Samuel Heiman – A Busy San Anselmo Architect

Prolific San Francisco architect and Ross resident Samuel (Sam) Heiman designed several notable buildings in San Anselmo in the 1920s.

Sam Heiman

Heiman was born in 1884 in San Francisco and began his architectural career while in his early twenties. He became a licensed architect in 1920. From 1914 to 1919, Heiman was in practice with Mel I. Schwartz, and the firm designed small commercial buildings and homes in San Francisco. In 1922, The Architect and Engineer reported that Heiman was one of the busiest architects in San Francisco; he was so busy that he expanded his office space at 57 Post Street.

Heiman’s buildings in San Anselmo were designed predominately in the Spanish Colonial Revival Style which became popular after the 1915 California-Pacific Exposition in San Diego. Tile roofs, stucco exteriors, shaped parapets and decorative relief are characteristic of this style.

208 Sir Francis Drake Boulevard (Taqueria Mi Pueblo).

208 Sir Francis Drake, 2016

This side gable building with a tile hipped roof was designed and constructed as the headquarters for real estate agents Kent & Minto in 1923. The exterior was a pastel pink with elaborate stucco decoration on the upper level of the façade. The interior had the main office, a conference room and mezzanine.

 

 

 

 

 

526-536 San Anselmo Avenue.

Raas-Esberg Building, 1940s

Sam Heiman designed this building for developer Frank Howard Allen in 1924. It was known as the Raas-Esberg Building after the financial backers and property owners Joseph C. Raas and Milton Esberg. It was a handsome building with six storefronts and a stucco exterior and red tile roof. Ben Franklin moved into the building in 1938 and was a longtime tenant. The exterior of building and the roof were “modernized” in the 1950s sadly obliterating Heiman’s original design.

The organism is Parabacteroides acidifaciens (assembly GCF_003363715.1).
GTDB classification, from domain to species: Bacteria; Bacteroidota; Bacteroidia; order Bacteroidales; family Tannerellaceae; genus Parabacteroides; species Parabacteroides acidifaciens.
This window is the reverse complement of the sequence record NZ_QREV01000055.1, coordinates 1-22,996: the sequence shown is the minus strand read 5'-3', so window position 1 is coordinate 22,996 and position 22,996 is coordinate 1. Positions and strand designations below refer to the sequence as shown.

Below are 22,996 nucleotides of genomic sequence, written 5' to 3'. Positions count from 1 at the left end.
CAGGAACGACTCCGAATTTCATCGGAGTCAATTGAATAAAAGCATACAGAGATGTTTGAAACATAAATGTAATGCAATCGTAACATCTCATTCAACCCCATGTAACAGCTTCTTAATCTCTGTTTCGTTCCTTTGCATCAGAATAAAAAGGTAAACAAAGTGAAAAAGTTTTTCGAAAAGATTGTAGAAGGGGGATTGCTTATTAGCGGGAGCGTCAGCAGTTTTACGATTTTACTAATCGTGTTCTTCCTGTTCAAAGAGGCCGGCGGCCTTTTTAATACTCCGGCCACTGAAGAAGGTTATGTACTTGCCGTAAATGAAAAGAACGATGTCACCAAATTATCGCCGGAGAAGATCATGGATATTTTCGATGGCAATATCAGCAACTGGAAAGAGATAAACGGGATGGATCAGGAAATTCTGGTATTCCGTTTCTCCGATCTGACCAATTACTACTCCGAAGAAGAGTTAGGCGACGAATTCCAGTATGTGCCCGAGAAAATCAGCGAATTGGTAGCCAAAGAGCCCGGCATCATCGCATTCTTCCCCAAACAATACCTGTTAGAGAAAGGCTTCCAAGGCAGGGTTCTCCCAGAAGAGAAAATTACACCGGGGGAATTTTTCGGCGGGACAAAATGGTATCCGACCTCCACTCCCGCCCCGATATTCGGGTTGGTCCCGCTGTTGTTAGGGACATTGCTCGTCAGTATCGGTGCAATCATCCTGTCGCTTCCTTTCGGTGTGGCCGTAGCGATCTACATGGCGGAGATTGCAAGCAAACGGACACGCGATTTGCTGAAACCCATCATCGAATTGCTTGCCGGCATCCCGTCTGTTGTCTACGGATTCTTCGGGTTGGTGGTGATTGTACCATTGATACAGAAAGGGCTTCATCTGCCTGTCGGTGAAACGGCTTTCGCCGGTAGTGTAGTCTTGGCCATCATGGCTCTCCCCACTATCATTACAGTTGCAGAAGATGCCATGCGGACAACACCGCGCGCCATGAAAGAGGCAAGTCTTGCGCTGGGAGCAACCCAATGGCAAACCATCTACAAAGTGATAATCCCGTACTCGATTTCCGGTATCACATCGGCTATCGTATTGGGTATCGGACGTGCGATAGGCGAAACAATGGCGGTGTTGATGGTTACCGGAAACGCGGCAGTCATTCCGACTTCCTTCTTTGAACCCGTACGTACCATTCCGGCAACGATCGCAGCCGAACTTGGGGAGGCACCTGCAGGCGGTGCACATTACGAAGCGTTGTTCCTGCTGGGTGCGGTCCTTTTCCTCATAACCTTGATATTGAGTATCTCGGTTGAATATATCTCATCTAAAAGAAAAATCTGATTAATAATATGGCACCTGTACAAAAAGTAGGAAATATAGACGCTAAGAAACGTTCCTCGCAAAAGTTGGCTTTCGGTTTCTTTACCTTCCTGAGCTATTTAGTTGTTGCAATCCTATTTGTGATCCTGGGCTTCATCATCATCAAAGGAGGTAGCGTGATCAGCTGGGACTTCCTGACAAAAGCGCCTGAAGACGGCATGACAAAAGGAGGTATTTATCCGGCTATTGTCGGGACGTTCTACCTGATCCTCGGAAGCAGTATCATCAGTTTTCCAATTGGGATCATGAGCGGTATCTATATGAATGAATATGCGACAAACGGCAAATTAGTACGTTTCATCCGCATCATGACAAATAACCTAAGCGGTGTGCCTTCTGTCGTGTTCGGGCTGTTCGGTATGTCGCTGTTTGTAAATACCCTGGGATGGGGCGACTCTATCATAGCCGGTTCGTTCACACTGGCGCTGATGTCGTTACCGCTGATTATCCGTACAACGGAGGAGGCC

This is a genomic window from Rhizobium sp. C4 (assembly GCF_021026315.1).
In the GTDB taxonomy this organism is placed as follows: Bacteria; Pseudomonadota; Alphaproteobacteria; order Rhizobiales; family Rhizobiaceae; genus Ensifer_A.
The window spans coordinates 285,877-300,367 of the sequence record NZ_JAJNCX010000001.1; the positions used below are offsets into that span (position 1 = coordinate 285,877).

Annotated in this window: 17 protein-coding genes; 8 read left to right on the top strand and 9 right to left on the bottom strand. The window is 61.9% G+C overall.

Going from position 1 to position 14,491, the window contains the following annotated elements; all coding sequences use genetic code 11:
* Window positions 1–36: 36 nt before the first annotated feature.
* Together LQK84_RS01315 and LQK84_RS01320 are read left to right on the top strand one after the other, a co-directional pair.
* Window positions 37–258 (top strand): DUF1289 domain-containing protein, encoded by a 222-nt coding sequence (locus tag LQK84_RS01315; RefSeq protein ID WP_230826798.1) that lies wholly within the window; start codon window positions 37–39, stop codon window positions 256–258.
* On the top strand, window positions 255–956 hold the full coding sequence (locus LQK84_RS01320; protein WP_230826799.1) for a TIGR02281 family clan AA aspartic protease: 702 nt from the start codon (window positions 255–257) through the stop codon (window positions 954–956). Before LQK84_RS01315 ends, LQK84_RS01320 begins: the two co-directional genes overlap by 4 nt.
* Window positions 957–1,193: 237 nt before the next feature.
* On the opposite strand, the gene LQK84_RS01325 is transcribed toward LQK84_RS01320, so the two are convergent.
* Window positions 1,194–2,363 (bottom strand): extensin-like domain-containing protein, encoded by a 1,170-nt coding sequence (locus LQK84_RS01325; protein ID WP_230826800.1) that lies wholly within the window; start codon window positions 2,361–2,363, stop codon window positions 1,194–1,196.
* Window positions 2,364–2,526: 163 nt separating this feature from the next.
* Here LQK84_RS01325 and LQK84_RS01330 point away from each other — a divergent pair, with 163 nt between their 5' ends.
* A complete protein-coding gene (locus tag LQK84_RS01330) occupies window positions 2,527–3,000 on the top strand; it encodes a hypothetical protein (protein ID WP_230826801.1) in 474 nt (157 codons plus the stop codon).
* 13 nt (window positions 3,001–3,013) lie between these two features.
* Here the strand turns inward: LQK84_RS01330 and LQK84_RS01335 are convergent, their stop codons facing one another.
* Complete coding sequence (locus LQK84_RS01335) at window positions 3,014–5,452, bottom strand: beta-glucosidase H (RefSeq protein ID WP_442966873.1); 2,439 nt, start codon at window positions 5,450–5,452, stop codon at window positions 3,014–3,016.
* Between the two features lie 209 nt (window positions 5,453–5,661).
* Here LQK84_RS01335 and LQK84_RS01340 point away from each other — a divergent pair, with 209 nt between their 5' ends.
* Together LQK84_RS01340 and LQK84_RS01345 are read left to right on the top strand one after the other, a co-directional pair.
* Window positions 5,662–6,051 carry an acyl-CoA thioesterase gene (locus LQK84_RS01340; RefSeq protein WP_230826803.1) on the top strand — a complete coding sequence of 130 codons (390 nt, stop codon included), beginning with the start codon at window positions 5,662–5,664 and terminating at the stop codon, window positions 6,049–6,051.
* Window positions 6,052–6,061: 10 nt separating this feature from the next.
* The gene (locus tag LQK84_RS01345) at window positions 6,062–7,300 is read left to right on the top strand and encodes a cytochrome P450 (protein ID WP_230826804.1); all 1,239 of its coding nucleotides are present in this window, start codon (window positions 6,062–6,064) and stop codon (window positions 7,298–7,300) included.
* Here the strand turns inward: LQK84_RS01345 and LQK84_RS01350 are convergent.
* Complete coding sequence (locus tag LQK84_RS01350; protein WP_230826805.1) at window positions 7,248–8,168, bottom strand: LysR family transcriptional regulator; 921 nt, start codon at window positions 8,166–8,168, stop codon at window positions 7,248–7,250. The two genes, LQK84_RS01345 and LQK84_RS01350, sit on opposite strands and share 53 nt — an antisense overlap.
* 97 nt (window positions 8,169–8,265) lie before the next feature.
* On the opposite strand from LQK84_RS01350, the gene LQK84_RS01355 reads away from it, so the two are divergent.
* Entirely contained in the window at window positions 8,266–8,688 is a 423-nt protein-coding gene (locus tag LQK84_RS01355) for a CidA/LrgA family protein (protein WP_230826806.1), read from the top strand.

324-332 Sir Francis Drake Boulevard.

Tamalpais Theatre

In 1923, Heiman designed the San Anselmo Community Theater, later named the Tamalpais Theatre. Harold Stoner of the Lang Company Realty was also mentioned as an architect on the project, perhaps as a draftsman.  Joseph C. Raas was the major investor. The building is two stories with a parapet which is framed by hipped tiled roof lines. The theater could seat a thousand. The theater closed in 1989 after the Loma Prieta earthquake, and the back theater section of the building was razed. Heiman’s son Warren, a San Anselmo resident, recalls that his family was always admitted to the theater for free.

 

 

 

 

610 Sir Francis Drake Boulevard.

Sam Heiman designed this building in 1924 for the Durham Garage which included a Dodge sales and showroom. Heiman described the building as being “the most modern type and will be unique in appearance tending more to the artistic than the heretofore plain standard garage.” A false front parapet hides the building’s flat roof. Marin Oil Burner Company, H. C. Little Heating & Sheet Metal, Clark’s Furniture and Pavilion Antiques were other businesses that operated in the distinctive building at the Hub.

Durham Garage, 1930s

 

 

610 sir Francis Drake, 2016

 

 

 

 

 

 

 

 

1000 Sir Francis Drake Boulevard (Isabel Cook Community Center).